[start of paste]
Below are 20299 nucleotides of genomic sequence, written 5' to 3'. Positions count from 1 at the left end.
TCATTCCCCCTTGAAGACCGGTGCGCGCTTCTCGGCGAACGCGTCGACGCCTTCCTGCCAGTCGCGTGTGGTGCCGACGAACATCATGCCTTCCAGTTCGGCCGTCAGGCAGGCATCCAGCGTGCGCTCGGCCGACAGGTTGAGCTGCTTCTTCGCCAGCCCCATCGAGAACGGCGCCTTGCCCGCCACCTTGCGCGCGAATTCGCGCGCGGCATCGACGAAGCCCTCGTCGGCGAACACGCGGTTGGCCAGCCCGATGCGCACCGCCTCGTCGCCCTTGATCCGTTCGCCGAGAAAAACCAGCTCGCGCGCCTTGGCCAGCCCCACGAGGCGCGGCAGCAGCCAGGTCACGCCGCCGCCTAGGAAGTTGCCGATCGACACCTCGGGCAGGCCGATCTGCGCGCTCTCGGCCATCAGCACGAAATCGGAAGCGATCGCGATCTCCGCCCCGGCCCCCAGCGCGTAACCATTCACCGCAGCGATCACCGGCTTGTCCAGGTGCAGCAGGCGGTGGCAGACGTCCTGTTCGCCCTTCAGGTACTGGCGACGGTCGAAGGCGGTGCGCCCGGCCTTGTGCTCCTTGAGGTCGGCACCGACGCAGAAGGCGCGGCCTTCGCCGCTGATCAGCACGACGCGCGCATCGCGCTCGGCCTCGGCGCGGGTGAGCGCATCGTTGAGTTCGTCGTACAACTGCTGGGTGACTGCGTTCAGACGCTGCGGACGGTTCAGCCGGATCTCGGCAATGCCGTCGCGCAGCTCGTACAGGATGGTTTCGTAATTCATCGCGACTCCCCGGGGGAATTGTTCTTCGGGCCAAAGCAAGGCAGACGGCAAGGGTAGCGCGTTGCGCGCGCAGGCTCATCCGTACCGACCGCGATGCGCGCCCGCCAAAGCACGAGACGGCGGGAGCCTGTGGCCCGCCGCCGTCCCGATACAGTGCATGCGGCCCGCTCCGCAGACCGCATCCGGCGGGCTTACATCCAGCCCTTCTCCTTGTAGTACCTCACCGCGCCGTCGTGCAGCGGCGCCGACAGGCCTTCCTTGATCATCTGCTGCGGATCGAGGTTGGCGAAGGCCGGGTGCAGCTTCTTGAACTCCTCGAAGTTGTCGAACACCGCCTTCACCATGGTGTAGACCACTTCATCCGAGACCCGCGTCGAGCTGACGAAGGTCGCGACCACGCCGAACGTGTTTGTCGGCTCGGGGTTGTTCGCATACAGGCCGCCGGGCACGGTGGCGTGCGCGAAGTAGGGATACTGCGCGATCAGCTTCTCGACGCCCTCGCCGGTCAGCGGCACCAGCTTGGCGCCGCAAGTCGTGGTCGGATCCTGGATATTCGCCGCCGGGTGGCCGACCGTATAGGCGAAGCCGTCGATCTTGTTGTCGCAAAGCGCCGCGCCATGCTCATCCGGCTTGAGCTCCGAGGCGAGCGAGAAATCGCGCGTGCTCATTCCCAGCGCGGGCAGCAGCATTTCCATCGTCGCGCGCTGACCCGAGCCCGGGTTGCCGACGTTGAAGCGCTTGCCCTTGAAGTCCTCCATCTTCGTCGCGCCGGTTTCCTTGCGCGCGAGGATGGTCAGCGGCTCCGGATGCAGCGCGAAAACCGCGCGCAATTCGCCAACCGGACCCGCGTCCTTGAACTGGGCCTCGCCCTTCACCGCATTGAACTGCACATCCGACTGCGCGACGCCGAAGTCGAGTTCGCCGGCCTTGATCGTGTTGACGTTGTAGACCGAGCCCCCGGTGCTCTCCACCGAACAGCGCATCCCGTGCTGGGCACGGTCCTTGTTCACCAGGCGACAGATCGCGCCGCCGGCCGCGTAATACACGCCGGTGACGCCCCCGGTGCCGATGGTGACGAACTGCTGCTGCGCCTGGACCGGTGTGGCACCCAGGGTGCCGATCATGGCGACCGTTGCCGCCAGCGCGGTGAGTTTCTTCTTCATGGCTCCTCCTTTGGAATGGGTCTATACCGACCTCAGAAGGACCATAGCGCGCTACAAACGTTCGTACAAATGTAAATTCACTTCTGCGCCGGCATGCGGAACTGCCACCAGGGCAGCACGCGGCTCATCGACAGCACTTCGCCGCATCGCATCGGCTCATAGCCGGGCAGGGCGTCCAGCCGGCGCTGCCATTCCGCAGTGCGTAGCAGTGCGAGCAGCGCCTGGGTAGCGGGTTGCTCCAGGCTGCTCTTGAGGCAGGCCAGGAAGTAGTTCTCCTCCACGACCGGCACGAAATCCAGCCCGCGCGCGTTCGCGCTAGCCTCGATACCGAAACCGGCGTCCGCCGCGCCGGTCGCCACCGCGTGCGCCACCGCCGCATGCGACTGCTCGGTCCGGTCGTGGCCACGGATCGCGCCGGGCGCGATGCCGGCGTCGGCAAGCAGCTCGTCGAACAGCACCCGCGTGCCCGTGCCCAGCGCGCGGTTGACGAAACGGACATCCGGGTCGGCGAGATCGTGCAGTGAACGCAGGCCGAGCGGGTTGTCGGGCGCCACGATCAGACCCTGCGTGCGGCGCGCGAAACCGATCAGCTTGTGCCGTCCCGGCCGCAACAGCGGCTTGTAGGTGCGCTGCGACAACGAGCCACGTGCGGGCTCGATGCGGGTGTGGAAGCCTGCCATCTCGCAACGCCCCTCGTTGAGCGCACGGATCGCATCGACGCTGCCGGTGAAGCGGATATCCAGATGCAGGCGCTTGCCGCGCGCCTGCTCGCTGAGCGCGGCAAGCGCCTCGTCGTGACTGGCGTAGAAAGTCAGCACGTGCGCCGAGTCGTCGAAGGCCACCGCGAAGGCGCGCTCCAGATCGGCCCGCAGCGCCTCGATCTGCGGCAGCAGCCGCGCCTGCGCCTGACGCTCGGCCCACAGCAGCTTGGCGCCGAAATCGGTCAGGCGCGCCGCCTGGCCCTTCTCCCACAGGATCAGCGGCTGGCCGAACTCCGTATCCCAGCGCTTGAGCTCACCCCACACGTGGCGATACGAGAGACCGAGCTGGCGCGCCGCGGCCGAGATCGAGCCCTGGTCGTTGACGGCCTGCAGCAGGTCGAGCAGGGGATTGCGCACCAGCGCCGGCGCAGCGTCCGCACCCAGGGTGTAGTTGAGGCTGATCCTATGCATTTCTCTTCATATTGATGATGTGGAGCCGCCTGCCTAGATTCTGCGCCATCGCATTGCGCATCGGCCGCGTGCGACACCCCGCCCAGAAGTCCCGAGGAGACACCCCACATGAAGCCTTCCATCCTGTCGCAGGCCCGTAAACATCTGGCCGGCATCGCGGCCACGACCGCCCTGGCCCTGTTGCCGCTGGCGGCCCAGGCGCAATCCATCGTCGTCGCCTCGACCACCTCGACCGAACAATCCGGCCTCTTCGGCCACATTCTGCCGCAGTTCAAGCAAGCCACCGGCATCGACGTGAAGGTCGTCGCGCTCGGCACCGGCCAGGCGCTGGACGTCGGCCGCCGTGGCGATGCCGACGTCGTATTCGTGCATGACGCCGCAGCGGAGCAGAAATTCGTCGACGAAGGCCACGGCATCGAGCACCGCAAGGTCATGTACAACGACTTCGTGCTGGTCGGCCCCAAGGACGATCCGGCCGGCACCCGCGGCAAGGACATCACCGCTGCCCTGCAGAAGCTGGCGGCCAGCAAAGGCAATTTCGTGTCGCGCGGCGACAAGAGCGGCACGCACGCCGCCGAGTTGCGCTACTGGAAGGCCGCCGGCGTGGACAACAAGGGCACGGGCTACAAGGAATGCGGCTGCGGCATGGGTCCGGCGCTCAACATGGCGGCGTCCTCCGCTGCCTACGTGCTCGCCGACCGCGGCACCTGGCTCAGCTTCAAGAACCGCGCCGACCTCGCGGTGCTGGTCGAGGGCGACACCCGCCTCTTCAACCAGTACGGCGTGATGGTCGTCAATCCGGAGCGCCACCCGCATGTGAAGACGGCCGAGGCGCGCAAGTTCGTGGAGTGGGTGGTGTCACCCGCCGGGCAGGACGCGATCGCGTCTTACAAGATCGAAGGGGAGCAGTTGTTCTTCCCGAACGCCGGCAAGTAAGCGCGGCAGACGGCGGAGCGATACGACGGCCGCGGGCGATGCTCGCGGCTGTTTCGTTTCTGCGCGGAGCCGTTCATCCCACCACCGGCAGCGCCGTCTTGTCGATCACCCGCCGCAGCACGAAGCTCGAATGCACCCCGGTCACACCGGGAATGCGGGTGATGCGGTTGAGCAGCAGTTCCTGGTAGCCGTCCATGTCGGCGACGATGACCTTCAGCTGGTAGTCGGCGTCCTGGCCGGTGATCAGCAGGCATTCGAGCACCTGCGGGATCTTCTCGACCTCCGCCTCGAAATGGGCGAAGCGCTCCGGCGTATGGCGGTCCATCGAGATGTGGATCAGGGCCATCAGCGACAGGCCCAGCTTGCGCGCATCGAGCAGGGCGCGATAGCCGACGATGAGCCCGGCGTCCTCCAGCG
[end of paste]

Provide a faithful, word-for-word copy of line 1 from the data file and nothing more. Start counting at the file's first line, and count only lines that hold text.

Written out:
Below are 20299 nucleotides of genomic sequence, written 5' to 3'. Positions count from 1 at the left end.